Oh ya, you read that right, low carb chocolate is here, it’s delicious, and it’s gonna make you forget you’re eating low carb!
This low carb chocolate recipe can be used to make milk, dark or white chocolate. It’s undeniably, the most delicious and day-dream-worthy treat you can find, and it’s a surefire way to quench those chocolate cravings.
Low carb chocolate is an awesome ingredient to add to your low carb desserts — yet it’s equally delicious on its own, so let’s do this!
Low Carb Chocolate Ingredients
Some of these low carb chocolate ingredients can be found at grocery stores, but I find it’s much less expensive and easier to find online!
Here’s what you’ll need and why:
- Food grade cocoa butter. Typically much cheaper online, although if you’re in a pinch, I’ve purchased it from Whole Foods before.
- Unsweetened baking chocolate. I found this low carb chocolate ingredient for half the price at Walmart! (compared to Vons/Safeway)
- Erythritol Confectioners Powder. Erythritol is my favorite keto sweetener, and my go-to brand is Swerve (which I buy on Amazon). It’s important to use confectioners erythritol, as granular will add a grainy and undesirable texture to our low carb chocolate.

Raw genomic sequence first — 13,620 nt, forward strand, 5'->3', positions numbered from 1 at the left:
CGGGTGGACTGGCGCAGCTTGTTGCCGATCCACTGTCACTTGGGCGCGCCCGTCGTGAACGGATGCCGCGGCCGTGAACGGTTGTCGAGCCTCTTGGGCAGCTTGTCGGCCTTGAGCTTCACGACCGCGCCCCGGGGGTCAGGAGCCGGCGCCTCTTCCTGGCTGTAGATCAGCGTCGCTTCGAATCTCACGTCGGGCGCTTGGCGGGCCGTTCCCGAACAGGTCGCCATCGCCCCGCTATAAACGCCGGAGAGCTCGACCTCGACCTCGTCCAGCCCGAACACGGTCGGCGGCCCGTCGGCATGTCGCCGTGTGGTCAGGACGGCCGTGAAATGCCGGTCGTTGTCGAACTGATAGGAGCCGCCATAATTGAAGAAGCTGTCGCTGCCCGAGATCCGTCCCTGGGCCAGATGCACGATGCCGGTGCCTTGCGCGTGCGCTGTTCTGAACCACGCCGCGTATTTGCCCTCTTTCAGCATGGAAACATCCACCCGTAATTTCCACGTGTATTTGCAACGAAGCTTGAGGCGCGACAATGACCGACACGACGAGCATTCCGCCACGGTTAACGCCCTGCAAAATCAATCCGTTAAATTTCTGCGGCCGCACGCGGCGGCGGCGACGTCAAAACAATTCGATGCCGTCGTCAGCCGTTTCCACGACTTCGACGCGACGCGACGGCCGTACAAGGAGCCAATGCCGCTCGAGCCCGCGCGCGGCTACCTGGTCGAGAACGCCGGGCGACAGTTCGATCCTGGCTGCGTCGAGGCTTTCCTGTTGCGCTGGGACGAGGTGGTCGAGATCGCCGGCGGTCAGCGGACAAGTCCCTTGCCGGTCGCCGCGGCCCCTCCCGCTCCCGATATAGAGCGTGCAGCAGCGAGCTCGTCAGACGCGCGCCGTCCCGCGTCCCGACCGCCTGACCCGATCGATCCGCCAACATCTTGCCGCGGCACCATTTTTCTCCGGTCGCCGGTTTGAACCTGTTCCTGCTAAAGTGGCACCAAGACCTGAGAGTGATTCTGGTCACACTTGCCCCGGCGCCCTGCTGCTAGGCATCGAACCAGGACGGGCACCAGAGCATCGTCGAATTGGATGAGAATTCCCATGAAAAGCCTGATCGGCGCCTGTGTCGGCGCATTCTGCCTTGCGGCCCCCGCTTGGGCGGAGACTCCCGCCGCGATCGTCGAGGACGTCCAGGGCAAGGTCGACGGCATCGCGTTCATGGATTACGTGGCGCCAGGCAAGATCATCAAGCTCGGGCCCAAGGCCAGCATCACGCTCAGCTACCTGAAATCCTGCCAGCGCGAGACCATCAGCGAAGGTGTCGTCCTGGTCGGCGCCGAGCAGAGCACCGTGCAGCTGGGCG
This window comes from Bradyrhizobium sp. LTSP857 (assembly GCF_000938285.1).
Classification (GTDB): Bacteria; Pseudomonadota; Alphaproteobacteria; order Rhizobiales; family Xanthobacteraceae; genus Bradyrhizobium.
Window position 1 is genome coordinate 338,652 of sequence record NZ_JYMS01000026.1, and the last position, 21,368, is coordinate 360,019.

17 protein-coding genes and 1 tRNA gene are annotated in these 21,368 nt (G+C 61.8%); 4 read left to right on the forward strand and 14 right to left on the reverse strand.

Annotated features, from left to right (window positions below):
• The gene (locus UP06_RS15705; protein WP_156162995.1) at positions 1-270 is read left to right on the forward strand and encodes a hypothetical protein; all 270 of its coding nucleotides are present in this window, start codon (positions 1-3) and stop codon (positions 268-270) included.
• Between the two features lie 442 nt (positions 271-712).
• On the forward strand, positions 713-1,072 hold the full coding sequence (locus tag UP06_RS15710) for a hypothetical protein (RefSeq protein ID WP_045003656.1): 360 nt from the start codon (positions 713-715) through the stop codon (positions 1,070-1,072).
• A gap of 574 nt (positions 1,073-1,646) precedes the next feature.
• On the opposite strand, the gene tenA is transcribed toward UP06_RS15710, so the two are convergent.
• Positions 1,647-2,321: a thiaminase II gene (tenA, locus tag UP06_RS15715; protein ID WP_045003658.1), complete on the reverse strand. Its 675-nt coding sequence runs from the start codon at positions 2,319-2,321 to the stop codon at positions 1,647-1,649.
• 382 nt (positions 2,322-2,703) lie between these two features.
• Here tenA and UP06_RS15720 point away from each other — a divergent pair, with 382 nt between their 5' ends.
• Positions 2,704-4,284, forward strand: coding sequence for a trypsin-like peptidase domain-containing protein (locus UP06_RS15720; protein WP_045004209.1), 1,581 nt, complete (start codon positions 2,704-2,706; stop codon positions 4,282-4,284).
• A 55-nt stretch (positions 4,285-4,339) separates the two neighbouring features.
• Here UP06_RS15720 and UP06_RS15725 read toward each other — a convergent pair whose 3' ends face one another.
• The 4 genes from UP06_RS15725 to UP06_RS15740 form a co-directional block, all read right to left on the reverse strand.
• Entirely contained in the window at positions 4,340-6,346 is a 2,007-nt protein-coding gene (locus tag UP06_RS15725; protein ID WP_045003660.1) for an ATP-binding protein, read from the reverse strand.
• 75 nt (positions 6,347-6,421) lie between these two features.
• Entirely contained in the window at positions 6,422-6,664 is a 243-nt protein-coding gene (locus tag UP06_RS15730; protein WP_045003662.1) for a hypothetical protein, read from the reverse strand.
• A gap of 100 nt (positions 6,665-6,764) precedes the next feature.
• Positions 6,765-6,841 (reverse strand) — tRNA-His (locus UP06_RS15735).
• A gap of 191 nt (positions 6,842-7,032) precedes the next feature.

- Soy/Sunflower Lecithin. Lecithin helps emulsify — without it, your low carb chocolate ingredients wont combine thoroughly, which will effect the taste and consistency!If you read the label of any regular or low carb chocolate bar, you’ll find lecithin has been added for this very reason.This ingredient is easiest to find on Amazon.
Top your ingredient list off with some vanilla and salt and you’re good to go!
How to Make Low Carb Chocolate
Low carb chocolate is SO easy to make! Here’s what you need to do:
- Melt the cocoa butter and baking chocolate together. The best way to do this is to combine the ingredients in a bowl on top of a pot with boiling water, effectively giving you a double boiler—or if you have a double boiler, just use that. Stir until melted.
- Add the confectioners erythritol, salt and lecithin. The easiest way to do this is to stir the low carb chocolate ingredients together with a whisk.
- Remove from heat, stir in vanilla.